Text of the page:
after discoursing to her heart's content with the spiritualist upon Home, turning tables, selfplaying concertinas, and so on, wound up by asking him whether there were animals which could be influenced by mesmerism.
'There is one such animal any way,' Prince Kokó declared from some way off. 'You know Melvanovsky, don't you? They put him to sleep before me, and didn't he snore, he, he!'
'You are very naughty, mоп prince; I am speaking of real animals, je parle des bêtes.'
'Mais moi aussi, madame, je parle d'une bête. . . .'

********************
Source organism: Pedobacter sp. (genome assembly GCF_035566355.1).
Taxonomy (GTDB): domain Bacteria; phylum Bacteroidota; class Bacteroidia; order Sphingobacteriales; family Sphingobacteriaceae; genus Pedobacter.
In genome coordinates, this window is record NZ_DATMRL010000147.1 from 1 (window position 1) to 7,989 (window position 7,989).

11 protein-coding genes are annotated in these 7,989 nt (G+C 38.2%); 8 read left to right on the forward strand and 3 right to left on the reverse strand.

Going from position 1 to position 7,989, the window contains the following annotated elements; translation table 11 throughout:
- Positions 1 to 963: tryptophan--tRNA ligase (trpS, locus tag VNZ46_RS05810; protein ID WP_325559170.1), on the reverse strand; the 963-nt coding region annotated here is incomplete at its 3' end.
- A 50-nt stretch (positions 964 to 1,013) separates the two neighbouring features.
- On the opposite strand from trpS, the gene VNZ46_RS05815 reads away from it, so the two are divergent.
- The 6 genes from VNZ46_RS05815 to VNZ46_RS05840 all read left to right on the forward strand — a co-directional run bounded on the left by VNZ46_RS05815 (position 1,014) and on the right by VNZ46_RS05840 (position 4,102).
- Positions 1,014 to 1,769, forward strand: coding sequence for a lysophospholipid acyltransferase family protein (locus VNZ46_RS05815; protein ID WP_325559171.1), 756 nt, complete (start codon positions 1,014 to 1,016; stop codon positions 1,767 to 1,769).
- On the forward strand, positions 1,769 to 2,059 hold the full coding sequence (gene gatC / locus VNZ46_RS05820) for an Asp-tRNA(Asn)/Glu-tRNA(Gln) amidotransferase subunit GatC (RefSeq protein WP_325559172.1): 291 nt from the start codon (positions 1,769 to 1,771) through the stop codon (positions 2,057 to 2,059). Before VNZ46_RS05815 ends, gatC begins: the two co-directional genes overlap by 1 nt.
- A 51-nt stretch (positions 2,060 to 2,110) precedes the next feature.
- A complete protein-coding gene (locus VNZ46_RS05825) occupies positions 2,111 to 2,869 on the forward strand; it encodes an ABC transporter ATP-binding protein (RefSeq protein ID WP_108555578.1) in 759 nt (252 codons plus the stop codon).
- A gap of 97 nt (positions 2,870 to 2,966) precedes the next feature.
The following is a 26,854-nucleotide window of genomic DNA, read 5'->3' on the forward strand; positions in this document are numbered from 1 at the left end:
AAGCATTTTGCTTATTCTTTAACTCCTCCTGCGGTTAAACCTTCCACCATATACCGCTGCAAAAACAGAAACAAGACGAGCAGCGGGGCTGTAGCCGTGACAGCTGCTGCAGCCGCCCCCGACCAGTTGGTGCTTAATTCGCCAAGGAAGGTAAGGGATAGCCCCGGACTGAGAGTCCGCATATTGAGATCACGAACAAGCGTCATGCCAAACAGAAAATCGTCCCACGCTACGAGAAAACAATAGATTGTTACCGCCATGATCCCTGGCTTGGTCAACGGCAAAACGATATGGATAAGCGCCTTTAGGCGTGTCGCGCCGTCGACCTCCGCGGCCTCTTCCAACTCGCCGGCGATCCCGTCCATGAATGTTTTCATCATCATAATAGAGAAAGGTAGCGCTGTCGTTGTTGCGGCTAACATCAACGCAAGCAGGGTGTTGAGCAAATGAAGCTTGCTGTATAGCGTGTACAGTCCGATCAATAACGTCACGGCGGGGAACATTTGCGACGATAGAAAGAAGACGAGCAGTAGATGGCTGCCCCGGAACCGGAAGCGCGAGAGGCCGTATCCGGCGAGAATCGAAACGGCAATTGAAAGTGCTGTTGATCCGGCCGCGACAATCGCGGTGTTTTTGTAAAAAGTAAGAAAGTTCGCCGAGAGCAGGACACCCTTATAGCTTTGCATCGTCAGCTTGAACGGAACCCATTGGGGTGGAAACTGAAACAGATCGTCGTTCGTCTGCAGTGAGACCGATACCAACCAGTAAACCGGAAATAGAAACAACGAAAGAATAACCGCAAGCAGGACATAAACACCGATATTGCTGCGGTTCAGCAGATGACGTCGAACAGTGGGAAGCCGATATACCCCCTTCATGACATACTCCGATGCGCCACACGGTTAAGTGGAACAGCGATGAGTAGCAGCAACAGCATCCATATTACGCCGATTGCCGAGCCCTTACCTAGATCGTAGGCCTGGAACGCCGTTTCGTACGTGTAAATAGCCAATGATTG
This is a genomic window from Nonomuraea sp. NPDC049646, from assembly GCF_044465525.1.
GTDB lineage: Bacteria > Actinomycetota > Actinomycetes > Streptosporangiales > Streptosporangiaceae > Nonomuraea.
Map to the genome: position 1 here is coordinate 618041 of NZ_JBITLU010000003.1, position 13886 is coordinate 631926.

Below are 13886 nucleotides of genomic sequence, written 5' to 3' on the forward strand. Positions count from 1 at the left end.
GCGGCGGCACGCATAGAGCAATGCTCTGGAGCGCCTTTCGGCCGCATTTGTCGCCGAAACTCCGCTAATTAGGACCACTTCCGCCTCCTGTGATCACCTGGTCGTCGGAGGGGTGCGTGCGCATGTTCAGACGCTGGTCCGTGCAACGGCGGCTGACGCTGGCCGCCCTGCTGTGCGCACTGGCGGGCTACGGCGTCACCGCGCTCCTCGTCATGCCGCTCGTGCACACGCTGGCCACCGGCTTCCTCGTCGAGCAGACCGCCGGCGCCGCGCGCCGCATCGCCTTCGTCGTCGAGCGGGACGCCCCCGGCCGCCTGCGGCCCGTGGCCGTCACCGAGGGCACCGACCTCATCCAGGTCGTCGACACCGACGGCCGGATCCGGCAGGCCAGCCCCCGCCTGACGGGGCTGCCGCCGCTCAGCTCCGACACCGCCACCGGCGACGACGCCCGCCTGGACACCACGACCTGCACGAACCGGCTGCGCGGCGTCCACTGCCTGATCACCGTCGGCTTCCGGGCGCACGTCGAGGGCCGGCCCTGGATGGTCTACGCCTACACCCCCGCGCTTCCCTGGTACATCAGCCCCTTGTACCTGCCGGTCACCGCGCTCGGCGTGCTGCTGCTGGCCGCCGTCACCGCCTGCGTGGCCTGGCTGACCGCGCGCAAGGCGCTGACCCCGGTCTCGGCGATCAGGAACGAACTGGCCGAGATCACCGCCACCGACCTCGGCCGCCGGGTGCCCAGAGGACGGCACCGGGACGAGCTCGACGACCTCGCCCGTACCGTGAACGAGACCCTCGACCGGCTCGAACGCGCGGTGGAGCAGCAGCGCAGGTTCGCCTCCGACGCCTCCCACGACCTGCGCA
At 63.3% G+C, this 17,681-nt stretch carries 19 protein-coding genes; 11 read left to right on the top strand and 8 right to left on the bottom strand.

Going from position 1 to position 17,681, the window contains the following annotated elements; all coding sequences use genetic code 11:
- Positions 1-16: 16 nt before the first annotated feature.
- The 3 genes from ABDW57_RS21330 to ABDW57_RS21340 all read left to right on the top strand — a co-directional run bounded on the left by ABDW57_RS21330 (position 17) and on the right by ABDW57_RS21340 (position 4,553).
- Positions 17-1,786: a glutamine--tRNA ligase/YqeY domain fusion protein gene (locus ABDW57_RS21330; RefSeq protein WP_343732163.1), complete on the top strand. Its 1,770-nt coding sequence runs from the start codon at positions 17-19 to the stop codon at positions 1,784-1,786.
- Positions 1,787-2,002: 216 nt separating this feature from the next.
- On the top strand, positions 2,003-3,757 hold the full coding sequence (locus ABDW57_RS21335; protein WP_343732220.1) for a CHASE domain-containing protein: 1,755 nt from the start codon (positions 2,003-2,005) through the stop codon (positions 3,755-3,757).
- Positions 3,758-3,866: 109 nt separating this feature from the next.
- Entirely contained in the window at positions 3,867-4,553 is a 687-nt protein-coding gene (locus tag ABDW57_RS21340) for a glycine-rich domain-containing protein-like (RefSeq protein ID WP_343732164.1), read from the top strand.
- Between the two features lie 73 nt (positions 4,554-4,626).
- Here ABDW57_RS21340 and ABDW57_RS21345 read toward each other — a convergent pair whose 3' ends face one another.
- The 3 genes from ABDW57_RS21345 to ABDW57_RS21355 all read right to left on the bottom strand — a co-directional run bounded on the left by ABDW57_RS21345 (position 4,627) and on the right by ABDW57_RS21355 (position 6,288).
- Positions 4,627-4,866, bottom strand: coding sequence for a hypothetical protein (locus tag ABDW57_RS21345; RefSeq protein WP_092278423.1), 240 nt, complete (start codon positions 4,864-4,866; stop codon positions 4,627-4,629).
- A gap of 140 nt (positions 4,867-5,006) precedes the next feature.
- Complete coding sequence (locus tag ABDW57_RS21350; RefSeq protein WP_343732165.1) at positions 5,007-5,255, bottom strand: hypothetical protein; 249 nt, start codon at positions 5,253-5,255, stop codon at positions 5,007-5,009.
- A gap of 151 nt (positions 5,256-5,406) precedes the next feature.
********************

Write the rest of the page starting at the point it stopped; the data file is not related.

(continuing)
'There are such,' put in the spiritualist; 'for instance—crabs; they are very nervous, and are easily thrown into a cataleptic state.'
The countess was astounded. 'What? Crabs! Really? Oh, that 's awfully interesting! Now, that I should like to see, M'sieu Luzhin,' she added to a young man with a face as stony as a new doll's, and a stony collar (he prided himself on the fact that he had bedewed the aforesaid face and collar with the sprays of Niagara and the Nubian Nile, though he remembered nothing of all his travels, and cared for nothing but Russian puns . . .). 'M'sieu Luzhin, if you would be so good, do bring us a crab quick.'